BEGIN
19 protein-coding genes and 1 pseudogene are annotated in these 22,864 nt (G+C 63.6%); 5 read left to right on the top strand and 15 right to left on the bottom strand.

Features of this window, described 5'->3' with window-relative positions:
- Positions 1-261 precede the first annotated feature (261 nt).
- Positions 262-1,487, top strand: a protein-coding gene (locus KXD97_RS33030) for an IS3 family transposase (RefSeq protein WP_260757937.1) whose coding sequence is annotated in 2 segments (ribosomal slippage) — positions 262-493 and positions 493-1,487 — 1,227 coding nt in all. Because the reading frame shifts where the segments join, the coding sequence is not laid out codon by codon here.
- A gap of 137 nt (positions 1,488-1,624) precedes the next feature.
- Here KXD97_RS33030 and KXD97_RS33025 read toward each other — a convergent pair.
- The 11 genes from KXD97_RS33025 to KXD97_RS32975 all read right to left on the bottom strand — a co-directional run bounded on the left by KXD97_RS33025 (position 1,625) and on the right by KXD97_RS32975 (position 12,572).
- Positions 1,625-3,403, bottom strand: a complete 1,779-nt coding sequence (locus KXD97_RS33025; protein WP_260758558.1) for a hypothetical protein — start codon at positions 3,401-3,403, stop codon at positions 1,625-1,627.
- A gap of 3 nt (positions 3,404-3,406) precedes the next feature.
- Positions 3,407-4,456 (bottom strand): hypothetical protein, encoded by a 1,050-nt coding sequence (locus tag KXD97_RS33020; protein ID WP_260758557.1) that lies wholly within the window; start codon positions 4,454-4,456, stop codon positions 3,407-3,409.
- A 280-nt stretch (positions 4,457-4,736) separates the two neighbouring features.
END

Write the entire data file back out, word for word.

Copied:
19 protein-coding genes and 1 pseudogene are annotated in these 22,864 nt (G+C 63.6%); 5 read left to right on the top strand and 15 right to left on the bottom strand.

Features of this window, described 5'->3' with window-relative positions:
- Positions 1-261 precede the first annotated feature (261 nt).
- Positions 262-1,487, top strand: a protein-coding gene (locus KXD97_RS33030) for an IS3 family transposase (RefSeq protein WP_260757937.1) whose coding sequence is annotated in 2 segments (ribosomal slippage) — positions 262-493 and positions 493-1,487 — 1,227 coding nt in all. Because the reading frame shifts where the segments join, the coding sequence is not laid out codon by codon here.
- A gap of 137 nt (positions 1,488-1,624) precedes the next feature.
- Here KXD97_RS33030 and KXD97_RS33025 read toward each other — a convergent pair.
- The 11 genes from KXD97_RS33025 to KXD97_RS32975 all read right to left on the bottom strand — a co-directional run bounded on the left by KXD97_RS33025 (position 1,625) and on the right by KXD97_RS32975 (position 12,572).
- Positions 1,625-3,403, bottom strand: a complete 1,779-nt coding sequence (locus KXD97_RS33025; protein WP_260758558.1) for a hypothetical protein — start codon at positions 3,401-3,403, stop codon at positions 1,625-1,627.
- A gap of 3 nt (positions 3,404-3,406) precedes the next feature.
- Positions 3,407-4,456 (bottom strand): hypothetical protein, encoded by a 1,050-nt coding sequence (locus tag KXD97_RS33020; protein ID WP_260758557.1) that lies wholly within the window; start codon positions 4,454-4,456, stop codon positions 3,407-3,409.
- A 280-nt stretch (positions 4,457-4,736) separates the two neighbouring features.